The National Sleep Foundation (NSF), along with a multi-disciplinary expert panel, issued its new recommendations for appropriate sleep durations. The report recommends wider appropriate sleep ranges for most age groups. The results are published in Sleep Health: The Official Journal of the National Sleep Foundation.
The National Sleep Foundation convened experts from sleep, anatomy and physiology, as well as pediatrics, neurology, gerontology and gynecology to reach a consensus from the broadest range of scientific disciplines. The panel revised the recommended sleep ranges for all six children and teen age groups.
A summary of the new recommendations includes:
-Newborns (0-3 months): Sleep range narrowed to 14-17 hours each day (previously 12-18)
-Infants (4-11 months): Sleep range widened two hours to 12-15 hours (previously 14-15)
-Toddlers (1-2 years): Sleep range widened by one hour to 11-14 hours (previously 12-14)
-Preschoolers (3-5): Sleep range widened by one hour to 10-13 hours (previously 11-13)
-School age children (6-13): Sleep range widened by one hour to 9-11 hours (previously 10-11)
-Teenagers (14-17): Sleep range widened by one hour to 8-10 hours (previously 8.5-9.5)
-Younger adults (18-25): Sleep range is 7-9 hours (new age category)
-Adults (26-64): Sleep range did not change and remains 7-9 hours
-Older adults (65+): Sleep range is 7-8 hours (new age category)
“This is the first time that any professional organization has developed age-specific recommended sleep durations based on a rigorous, systematic review of the world scientific literature relating sleep duration to health, performance and safety,” said Charles A. Czeisler, PhD, MD, chairman of the board of the National Sleep Foundation, chief of sleep and circadian disorders at Brigham and Women’s Hospital and Baldino Professor of Sleep Medicine at the Harvard Medical School. “The National Sleep Foundation is providing these scientifically grounded guidelines on the amount of sleep we need each night to improve the sleep health of the millions of individuals and parents who rely on us for this information.”
A new range, “may be appropriate,” has been added to acknowledge the individual variability in appropriate sleep durations. The recommendations now define times as either (a) recommended; (b) may be appropriate for some individuals; or (c) not recommended.
“The National Sleep Foundation Sleep Duration Recommendations will help individuals make sleep schedules that are within a healthy range. They also serve as a useful starting point for individuals to discuss their sleep with their health care providers,” said David Cloud, CEO of the National Sleep Foundation.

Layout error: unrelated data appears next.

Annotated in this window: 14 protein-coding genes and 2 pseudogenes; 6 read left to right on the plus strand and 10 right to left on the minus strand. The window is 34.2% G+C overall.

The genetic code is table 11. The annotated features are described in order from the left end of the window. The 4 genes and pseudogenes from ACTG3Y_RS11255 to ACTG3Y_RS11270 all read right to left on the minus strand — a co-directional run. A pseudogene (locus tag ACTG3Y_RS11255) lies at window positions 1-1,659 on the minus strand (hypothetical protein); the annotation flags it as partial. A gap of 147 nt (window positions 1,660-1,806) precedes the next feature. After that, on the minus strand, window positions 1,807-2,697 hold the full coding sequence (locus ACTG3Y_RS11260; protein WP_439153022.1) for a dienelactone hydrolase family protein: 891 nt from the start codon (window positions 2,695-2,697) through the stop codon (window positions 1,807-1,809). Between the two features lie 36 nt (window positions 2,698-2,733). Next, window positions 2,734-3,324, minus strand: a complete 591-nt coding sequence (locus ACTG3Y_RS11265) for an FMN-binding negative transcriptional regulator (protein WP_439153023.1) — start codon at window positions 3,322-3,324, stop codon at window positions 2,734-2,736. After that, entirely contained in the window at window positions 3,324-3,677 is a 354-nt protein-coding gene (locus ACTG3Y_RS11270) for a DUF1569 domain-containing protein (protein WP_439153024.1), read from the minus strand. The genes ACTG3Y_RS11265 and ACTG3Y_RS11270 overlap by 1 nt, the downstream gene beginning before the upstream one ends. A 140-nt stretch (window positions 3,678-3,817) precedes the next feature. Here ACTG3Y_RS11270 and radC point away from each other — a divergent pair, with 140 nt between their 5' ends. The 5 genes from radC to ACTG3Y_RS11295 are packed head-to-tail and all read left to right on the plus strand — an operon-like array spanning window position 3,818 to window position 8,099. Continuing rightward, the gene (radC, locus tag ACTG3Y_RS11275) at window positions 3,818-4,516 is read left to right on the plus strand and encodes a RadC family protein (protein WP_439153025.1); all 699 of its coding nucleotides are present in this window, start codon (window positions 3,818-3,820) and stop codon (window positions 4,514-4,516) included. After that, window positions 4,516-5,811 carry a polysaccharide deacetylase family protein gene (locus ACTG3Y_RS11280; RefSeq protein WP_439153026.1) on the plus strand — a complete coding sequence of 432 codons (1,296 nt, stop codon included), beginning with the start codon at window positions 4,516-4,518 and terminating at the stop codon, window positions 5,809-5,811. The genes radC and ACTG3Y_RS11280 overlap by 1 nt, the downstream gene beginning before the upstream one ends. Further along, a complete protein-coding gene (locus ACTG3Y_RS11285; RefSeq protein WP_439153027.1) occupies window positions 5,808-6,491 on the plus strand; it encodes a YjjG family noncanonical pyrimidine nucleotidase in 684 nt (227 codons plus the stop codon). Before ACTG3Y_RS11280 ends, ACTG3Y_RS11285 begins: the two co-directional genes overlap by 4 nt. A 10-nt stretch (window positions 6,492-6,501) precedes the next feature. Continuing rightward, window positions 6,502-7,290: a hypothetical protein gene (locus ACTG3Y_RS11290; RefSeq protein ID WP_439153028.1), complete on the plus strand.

National Sleep Foundation’s Sleep Duration Recommendations:
The recommendations are the result of multiple rounds of consensus voting after a comprehensive review of published scientific studies on sleep and health.
The panel included six sleep experts and experts from the following stakeholder organizations:
- American Association of Anatomists - American Academy of Pediatrics
- American College of Chest Physicians - American Geriatrics Society
- American Neurological Association - American Physiological Society
- American Psychiatric Association - American Thoracic Society
- Gerontological Society of America - Human Anatomy and Physiology Society
- Society for Research in Human Development
- American Congress of Obstetricians and Gynecologists
“The NSF has committed to regularly reviewing and providing scientifically rigorous recommendations,” says Max Hirshkowitz, PhD, Chair of the National Sleep Foundation Scientific Advisory Council. “The public can be confident that these recommendations represent the best guidance for sleep duration and health.”
About the National Sleep Foundation: The National Sleep Foundation is dedicated to improving health and well-being through sleep education and advocacy. It is well-known for its annual Sleep in America® poll. The Foundation is a charitable, educational and scientific not-for-profit organization located in Washington, DC. Its membership includes researchers and clinicians focused on sleep medicine, health professionals, patients, families affected by drowsy driving and more than 900 healthcare facilities.